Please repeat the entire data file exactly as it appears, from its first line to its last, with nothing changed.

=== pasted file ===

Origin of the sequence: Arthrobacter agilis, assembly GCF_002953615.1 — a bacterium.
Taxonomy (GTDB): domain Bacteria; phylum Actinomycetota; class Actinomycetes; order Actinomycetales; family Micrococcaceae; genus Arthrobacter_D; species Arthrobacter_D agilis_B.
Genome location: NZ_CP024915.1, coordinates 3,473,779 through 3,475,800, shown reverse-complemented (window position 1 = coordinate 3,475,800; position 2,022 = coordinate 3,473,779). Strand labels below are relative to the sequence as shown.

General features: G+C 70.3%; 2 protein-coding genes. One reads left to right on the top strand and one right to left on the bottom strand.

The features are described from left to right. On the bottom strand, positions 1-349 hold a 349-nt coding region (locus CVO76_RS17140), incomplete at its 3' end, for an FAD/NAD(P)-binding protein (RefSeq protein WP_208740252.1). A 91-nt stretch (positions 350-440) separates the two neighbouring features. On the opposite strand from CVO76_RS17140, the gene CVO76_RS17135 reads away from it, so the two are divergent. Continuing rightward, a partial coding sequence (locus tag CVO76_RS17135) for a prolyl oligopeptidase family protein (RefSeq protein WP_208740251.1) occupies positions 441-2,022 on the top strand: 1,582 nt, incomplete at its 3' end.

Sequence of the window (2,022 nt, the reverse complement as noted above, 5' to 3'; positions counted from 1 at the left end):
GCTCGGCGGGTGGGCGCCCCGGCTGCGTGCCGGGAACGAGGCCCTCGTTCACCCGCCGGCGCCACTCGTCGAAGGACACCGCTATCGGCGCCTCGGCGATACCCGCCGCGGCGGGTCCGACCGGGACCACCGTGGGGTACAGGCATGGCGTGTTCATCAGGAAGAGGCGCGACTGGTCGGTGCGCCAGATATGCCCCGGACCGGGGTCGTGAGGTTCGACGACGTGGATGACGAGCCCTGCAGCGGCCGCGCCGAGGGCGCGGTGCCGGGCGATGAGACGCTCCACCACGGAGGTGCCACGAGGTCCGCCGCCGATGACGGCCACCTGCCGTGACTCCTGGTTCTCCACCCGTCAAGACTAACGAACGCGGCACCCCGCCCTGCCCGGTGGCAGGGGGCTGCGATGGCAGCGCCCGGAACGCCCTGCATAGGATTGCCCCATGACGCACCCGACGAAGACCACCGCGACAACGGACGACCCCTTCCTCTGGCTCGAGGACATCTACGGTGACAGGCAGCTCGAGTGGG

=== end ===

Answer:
Origin of the sequence: Arthrobacter agilis, assembly GCF_002953615.1 — a bacterium.
Taxonomy (GTDB): domain Bacteria; phylum Actinomycetota; class Actinomycetes; order Actinomycetales; family Micrococcaceae; genus Arthrobacter_D; species Arthrobacter_D agilis_B.
Genome location: NZ_CP024915.1, coordinates 3,473,779 through 3,475,800, shown reverse-complemented (window position 1 = coordinate 3,475,800; position 2,022 = coordinate 3,473,779). Strand labels below are relative to the sequence as shown.

General features: G+C 70.3%; 2 protein-coding genes. One reads left to right on the top strand and one right to left on the bottom strand.

The features are described from left to right. On the bottom strand, positions 1-349 hold a 349-nt coding region (locus CVO76_RS17140), incomplete at its 3' end, for an FAD/NAD(P)-binding protein (RefSeq protein WP_208740252.1). A 91-nt stretch (positions 350-440) separates the two neighbouring features. On the opposite strand from CVO76_RS17140, the gene CVO76_RS17135 reads away from it, so the two are divergent. Continuing rightward, a partial coding sequence (locus tag CVO76_RS17135) for a prolyl oligopeptidase family protein (RefSeq protein WP_208740251.1) occupies positions 441-2,022 on the top strand: 1,582 nt, incomplete at its 3' end.

Sequence of the window (2,022 nt, the reverse complement as noted above, 5' to 3'; positions counted from 1 at the left end):
GCTCGGCGGGTGGGCGCCCCGGCTGCGTGCCGGGAACGAGGCCCTCGTTCACCCGCCGGCGCCACTCGTCGAAGGACACCGCTATCGGCGCCTCGGCGATACCCGCCGCGGCGGGTCCGACCGGGACCACCGTGGGGTACAGGCATGGCGTGTTCATCAGGAAGAGGCGCGACTGGTCGGTGCGCCAGATATGCCCCGGACCGGGGTCGTGAGGTTCGACGACGTGGATGACGAGCCCTGCAGCGGCCGCGCCGAGGGCGCGGTGCCGGGCGATGAGACGCTCCACCACGGAGGTGCCACGAGGTCCGCCGCCGATGACGGCCACCTGCCGTGACTCCTGGTTCTCCACCCGTCAAGACTAACGAACGCGGCACCCCGCCCTGCCCGGTGGCAGGGGGCTGCGATGGCAGCGCCCGGAACGCCCTGCATAGGATTGCCCCATGACGCACCCGACGAAGACCACCGCGACAACGGACGACCCCTTCCTCTGGCTCGAGGACATCTACGGTGACAGGCAGCTCGAGTGGG